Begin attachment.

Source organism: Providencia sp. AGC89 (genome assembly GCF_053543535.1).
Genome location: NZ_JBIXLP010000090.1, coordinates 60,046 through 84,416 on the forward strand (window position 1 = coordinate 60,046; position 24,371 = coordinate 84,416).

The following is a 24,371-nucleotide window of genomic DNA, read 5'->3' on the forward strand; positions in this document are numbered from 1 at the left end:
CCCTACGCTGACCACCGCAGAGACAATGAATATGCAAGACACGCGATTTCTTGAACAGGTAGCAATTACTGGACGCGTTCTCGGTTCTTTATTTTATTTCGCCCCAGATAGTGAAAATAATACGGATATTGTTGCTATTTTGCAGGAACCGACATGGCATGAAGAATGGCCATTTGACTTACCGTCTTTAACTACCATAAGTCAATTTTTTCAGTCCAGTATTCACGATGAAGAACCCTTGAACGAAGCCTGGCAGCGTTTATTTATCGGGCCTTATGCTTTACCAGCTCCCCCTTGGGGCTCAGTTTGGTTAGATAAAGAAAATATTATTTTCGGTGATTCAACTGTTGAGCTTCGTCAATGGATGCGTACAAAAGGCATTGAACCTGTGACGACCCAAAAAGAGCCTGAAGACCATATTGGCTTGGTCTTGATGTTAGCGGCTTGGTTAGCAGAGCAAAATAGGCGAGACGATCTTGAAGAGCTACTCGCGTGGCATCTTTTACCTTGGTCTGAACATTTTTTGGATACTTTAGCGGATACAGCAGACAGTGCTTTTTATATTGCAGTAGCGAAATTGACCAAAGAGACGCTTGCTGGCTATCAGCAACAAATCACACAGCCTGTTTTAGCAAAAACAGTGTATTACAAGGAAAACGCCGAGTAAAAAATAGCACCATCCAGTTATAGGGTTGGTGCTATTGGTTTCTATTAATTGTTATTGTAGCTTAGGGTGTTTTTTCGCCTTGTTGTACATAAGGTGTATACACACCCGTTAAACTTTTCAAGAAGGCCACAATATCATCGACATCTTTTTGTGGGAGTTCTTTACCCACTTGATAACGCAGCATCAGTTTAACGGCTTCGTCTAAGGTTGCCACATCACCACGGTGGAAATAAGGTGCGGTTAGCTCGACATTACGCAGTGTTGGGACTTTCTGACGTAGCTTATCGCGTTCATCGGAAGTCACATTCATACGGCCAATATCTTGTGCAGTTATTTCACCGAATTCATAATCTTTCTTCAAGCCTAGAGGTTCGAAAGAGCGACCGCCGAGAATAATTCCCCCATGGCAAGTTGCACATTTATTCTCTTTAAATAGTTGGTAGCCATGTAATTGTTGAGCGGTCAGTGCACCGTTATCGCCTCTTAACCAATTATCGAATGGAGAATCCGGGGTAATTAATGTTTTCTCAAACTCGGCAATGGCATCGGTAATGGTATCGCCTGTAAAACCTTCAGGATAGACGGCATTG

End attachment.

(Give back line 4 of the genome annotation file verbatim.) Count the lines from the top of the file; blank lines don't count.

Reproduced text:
CCCTACGCTGACCACCGCAGAGACAATGAATATGCAAGACACGCGATTTCTTGAACAGGTAGCAATTACTGGACGCGTTCTCGGTTCTTTATTTTATTTCGCCCCAGATAGTGAAAATAATACGGATATTGTTGCTATTTTGCAGGAACCGACATGGCATGAAGAATGGCCATTTGACTTACCGTCTTTAACTACCATAAGTCAATTTTTTCAGTCCAGTATTCACGATGAAGAACCCTTGAACGAAGCCTGGCAGCGTTTATTTATCGGGCCTTATGCTTTACCAGCTCCCCCTTGGGGCTCAGTTTGGTTAGATAAAGAAAATATTATTTTCGGTGATTCAACTGTTGAGCTTCGTCAATGGATGCGTACAAAAGGCATTGAACCTGTGACGACCCAAAAAGAGCCTGAAGACCATATTGGCTTGGTCTTGATGTTAGCGGCTTGGTTAGCAGAGCAAAATAGGCGAGACGATCTTGAAGAGCTACTCGCGTGGCATCTTTTACCTTGGTCTGAACATTTTTTGGATACTTTAGCGGATACAGCAGACAGTGCTTTTTATATTGCAGTAGCGAAATTGACCAAAGAGACGCTTGCTGGCTATCAGCAACAAATCACACAGCCTGTTTTAGCAAAAACAGTGTATTACAAGGAAAACGCCGAGTAAAAAATAGCACCATCCAGTTATAGGGTTGGTGCTATTGGTTTCTATTAATTGTTATTGTAGCTTAGGGTGTTTTTTCGCCTTGTTGTACATAAGGTGTATACACACCCGTTAAACTTTTCAAGAAGGCCACAATATCATCGACATCTTTTTGTGGGAGTTCTTTACCCACTTGATAACGCAGCATCAGTTTAACGGCTTCGTCTAAGGTTGCCACATCACCACGGTGGAAATAAGGTGCGGTTAGCTCGACATTACGCAGTGTTGGGACTTTCTGACGTAGCTTATCGCGTTCATCGGAAGTCACATTCATACGGCCAATATCTTGTGCAGTTATTTCACCGAATTCATAATCTTTCTTCAAGCCTAGAGGTTCGAAAGAGCGACCGCCGAGAATAATTCCCCCATGGCAAGTTGCACATTTATTCTCTTTAAATAGTTGGTAGCCATGTAATTGTTGAGCGGTCAGTGCACCGTTATCGCCTCTTAACCAATTATCGAATGGAGAATCCGGGGTAATTAATGTTTTCTCAAACTCGGCAATGGCATCGGTAATGGTATCGCCTGTAAAACCTTCAGGATAGACGGCATTG